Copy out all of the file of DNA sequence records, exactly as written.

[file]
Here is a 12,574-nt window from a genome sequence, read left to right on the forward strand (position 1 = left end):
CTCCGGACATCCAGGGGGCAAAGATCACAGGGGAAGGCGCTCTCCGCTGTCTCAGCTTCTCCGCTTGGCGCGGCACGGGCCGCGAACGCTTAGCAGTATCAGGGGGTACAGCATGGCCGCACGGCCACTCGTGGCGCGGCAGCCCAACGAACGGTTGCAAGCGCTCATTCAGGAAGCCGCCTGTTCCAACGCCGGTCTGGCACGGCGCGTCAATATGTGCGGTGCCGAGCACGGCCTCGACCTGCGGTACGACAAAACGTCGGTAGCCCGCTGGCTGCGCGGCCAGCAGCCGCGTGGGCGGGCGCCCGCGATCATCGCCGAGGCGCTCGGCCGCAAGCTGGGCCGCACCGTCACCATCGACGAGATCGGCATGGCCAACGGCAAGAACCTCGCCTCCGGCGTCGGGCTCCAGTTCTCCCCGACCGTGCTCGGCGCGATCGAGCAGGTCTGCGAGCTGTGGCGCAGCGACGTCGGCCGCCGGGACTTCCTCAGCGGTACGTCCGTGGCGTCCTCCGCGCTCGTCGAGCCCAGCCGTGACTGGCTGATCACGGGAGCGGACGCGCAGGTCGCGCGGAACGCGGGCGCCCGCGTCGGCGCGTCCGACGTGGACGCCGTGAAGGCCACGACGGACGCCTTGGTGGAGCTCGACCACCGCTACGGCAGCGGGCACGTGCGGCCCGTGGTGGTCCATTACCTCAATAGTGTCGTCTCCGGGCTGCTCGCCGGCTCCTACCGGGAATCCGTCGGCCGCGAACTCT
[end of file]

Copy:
Here is a 12,574-nt window from a genome sequence, read left to right on the forward strand (position 1 = left end):
CTCCGGACATCCAGGGGGCAAAGATCACAGGGGAAGGCGCTCTCCGCTGTCTCAGCTTCTCCGCTTGGCGCGGCACGGGCCGCGAACGCTTAGCAGTATCAGGGGGTACAGCATGGCCGCACGGCCACTCGTGGCGCGGCAGCCCAACGAACGGTTGCAAGCGCTCATTCAGGAAGCCGCCTGTTCCAACGCCGGTCTGGCACGGCGCGTCAATATGTGCGGTGCCGAGCACGGCCTCGACCTGCGGTACGACAAAACGTCGGTAGCCCGCTGGCTGCGCGGCCAGCAGCCGCGTGGGCGGGCGCCCGCGATCATCGCCGAGGCGCTCGGCCGCAAGCTGGGCCGCACCGTCACCATCGACGAGATCGGCATGGCCAACGGCAAGAACCTCGCCTCCGGCGTCGGGCTCCAGTTCTCCCCGACCGTGCTCGGCGCGATCGAGCAGGTCTGCGAGCTGTGGCGCAGCGACGTCGGCCGCCGGGACTTCCTCAGCGGTACGTCCGTGGCGTCCTCCGCGCTCGTCGAGCCCAGCCGTGACTGGCTGATCACGGGAGCGGACGCGCAGGTCGCGCGGAACGCGGGCGCCCGCGTCGGCGCGTCCGACGTGGACGCCGTGAAGGCCACGACGGACGCCTTGGTGGAGCTCGACCACCGCTACGGCAGCGGGCACGTGCGGCCCGTGGTGGTCCATTACCTCAATAGTGTCGTCTCCGGGCTGCTCGCCGGCTCCTACCGGGAATCCGTCGGCCGCGAACTCT